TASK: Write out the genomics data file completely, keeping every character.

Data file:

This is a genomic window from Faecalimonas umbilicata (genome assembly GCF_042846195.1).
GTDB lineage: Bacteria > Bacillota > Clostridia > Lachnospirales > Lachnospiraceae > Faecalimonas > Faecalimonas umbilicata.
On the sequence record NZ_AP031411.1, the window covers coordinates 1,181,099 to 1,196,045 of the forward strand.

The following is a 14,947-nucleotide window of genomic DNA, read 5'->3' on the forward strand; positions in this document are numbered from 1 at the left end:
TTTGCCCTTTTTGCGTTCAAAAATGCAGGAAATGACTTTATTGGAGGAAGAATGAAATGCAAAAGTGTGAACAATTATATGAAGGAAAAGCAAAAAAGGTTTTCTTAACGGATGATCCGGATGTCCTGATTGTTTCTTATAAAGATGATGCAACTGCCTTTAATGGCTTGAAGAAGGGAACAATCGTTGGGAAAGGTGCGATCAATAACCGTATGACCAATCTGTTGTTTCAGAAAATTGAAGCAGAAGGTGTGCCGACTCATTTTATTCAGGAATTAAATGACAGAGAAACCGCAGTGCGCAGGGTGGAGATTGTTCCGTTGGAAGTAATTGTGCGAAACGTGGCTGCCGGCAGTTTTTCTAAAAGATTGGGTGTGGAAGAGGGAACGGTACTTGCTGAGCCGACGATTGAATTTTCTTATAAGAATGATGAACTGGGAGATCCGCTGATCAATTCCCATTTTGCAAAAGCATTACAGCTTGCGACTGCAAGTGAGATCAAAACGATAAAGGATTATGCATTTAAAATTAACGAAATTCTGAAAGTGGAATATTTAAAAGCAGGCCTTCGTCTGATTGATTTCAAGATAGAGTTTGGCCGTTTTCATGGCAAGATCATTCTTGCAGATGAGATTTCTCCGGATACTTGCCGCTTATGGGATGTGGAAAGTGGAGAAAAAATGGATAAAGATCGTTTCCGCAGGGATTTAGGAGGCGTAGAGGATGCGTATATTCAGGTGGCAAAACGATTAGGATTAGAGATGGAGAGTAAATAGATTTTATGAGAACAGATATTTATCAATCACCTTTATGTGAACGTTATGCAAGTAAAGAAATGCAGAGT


This is a genomic window from Faecalimonas umbilicata (genome assembly GCF_042846195.1).
GTDB lineage: Bacteria > Bacillota > Clostridia > Lachnospirales > Lachnospiraceae > Faecalimonas > Faecalimonas umbilicata.
On the sequence record NZ_AP031411.1, the window covers coordinates 1,181,099 to 1,196,045 of the forward strand.

The following is a 14,947-nucleotide window of genomic DNA, read 5'->3' on the forward strand; positions in this document are numbered from 1 at the left end:
TTTGCCCTTTTTGCGTTCAAAAATGCAGGAAATGACTTTATTGGAGGAAGAATGAAATGCAAAAGTGTGAACAATTATATGAAGGAAAAGCAAAAAAGGTTTTCTTAACGGATGATCCGGATGTCCTGATTGTTTCTTATAAAGATGATGCAACTGCCTTTAATGGCTTGAAGAAGGGAACAATCGTTGGGAAAGGTGCGATCAATAACCGTATGACCAATCTGTTGTTTCAGAAAATTGAAGCAGAAGGTGTGCCGACTCATTTTATTCAGGAATTAAATGACAGAGAAACCGCAGTGCGCAGGGTGGAGATTGTTCCGTTGGAAGTAATTGTGCGAAACGTGGCTGCCGGCAGTTTTTCTAAAAGATTGGGTGTGGAAGAGGGAACGGTACTTGCTGAGCCGACGATTGAATTTTCTTATAAGAATGATGAACTGGGAGATCCGCTGATCAATTCCCATTTTGCAAAAGCATTACAGCTTGCGACTGCAAGTGAGATCAAAACGATAAAGGATTATGCATTTAAAATTAACGAAATTCTGAAAGTGGAATATTTAAAAGCAGGCCTTCGTCTGATTGATTTCAAGATAGAGTTTGGCCGTTTTCATGGCAAGATCATTCTTGCAGATGAGATTTCTCCGGATACTTGCCGCTTATGGGATGTGGAAAGTGGAGAAAAAATGGATAAAGATCGTTTCCGCAGGGATTTAGGAGGCGTAGAGGATGCGTATATTCAGGTGGCAAAACGATTAGGATTAGAGATGGAGAGTAAATAGATTTTATGAGAACAGATATTTATCAATCACCTTTATGTGAACGTTATGCAAGTAAAGAAATGCAGAGT